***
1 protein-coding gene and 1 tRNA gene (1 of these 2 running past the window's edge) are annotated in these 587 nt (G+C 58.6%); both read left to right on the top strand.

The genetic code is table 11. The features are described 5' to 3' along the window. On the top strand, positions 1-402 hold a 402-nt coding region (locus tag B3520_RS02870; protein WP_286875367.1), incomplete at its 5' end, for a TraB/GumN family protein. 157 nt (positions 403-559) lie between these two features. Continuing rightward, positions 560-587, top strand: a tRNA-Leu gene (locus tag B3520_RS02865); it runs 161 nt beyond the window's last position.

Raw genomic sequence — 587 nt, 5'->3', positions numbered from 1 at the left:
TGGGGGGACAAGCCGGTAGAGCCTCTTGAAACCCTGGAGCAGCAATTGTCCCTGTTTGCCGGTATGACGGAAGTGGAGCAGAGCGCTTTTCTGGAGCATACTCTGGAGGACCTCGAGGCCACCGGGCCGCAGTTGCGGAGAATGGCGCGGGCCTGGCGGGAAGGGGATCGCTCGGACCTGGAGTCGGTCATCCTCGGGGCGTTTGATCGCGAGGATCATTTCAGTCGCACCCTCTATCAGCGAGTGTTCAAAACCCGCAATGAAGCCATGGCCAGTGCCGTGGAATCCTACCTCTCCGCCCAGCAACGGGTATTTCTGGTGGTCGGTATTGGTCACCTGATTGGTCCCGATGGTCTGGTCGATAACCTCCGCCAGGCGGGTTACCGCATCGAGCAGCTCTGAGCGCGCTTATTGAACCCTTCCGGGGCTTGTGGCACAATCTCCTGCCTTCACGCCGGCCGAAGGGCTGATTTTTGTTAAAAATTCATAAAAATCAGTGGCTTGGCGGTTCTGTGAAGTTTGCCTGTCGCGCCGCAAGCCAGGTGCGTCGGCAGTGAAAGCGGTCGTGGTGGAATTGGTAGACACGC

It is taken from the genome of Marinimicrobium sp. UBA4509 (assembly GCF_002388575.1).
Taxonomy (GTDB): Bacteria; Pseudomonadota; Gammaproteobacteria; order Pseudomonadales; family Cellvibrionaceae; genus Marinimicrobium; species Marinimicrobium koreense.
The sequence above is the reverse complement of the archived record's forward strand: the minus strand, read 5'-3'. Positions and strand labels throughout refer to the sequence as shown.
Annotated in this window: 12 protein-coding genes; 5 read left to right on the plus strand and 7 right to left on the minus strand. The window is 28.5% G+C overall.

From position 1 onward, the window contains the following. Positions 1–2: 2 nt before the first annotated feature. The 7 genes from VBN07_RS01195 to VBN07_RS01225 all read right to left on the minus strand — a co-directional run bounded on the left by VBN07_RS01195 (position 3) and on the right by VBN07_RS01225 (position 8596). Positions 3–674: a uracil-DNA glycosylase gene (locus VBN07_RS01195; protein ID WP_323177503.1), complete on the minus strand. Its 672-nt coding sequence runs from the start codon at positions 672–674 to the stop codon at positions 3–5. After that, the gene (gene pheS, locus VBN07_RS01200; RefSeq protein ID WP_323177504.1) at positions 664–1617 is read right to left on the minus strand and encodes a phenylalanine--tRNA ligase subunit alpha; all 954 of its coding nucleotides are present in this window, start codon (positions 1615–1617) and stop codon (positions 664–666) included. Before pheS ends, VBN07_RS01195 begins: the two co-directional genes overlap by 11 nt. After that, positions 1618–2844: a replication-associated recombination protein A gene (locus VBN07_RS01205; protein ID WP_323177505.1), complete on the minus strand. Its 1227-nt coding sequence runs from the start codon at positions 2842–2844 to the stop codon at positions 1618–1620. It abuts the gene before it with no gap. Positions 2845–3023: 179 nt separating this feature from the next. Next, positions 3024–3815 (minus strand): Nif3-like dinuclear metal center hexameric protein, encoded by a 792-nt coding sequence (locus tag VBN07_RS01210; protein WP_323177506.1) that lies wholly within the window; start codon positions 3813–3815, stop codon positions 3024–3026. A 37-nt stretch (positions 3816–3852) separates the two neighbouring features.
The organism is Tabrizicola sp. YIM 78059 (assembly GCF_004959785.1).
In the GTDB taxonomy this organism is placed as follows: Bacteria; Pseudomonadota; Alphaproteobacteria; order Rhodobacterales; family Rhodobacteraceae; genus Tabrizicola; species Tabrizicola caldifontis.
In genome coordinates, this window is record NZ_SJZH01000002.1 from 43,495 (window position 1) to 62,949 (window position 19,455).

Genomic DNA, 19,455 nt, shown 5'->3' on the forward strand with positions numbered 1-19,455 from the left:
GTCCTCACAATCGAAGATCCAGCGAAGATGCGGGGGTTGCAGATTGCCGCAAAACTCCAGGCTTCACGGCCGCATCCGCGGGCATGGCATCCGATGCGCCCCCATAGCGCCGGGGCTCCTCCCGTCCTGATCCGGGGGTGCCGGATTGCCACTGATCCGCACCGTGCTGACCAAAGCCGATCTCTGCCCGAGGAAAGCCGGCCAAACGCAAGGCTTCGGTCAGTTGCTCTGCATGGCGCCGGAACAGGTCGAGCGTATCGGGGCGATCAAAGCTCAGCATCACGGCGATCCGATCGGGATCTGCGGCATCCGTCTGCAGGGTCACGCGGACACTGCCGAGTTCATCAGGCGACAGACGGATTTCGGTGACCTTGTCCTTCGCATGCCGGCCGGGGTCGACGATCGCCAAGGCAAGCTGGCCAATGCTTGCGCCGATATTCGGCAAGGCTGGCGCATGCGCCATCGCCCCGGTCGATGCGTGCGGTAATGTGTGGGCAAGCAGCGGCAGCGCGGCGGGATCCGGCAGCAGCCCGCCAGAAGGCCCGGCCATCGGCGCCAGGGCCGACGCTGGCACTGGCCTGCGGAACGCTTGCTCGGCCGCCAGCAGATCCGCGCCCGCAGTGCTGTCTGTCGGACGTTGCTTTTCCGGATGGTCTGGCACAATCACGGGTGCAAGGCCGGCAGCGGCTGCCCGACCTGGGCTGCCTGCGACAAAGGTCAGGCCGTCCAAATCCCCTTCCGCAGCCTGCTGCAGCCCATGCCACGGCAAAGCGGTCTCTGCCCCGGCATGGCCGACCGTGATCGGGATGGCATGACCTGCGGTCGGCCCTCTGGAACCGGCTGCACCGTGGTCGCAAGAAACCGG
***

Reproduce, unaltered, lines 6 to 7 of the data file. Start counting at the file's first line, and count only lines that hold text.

Taxonomy (GTDB): Bacteria; Pseudomonadota; Gammaproteobacteria; order Pseudomonadales; family Cellvibrionaceae; genus Marinimicrobium; species Marinimicrobium koreense.
The sequence above is the reverse complement of the archived record's forward strand: the minus strand, read 5'-3'. Positions and strand labels throughout refer to the sequence as shown.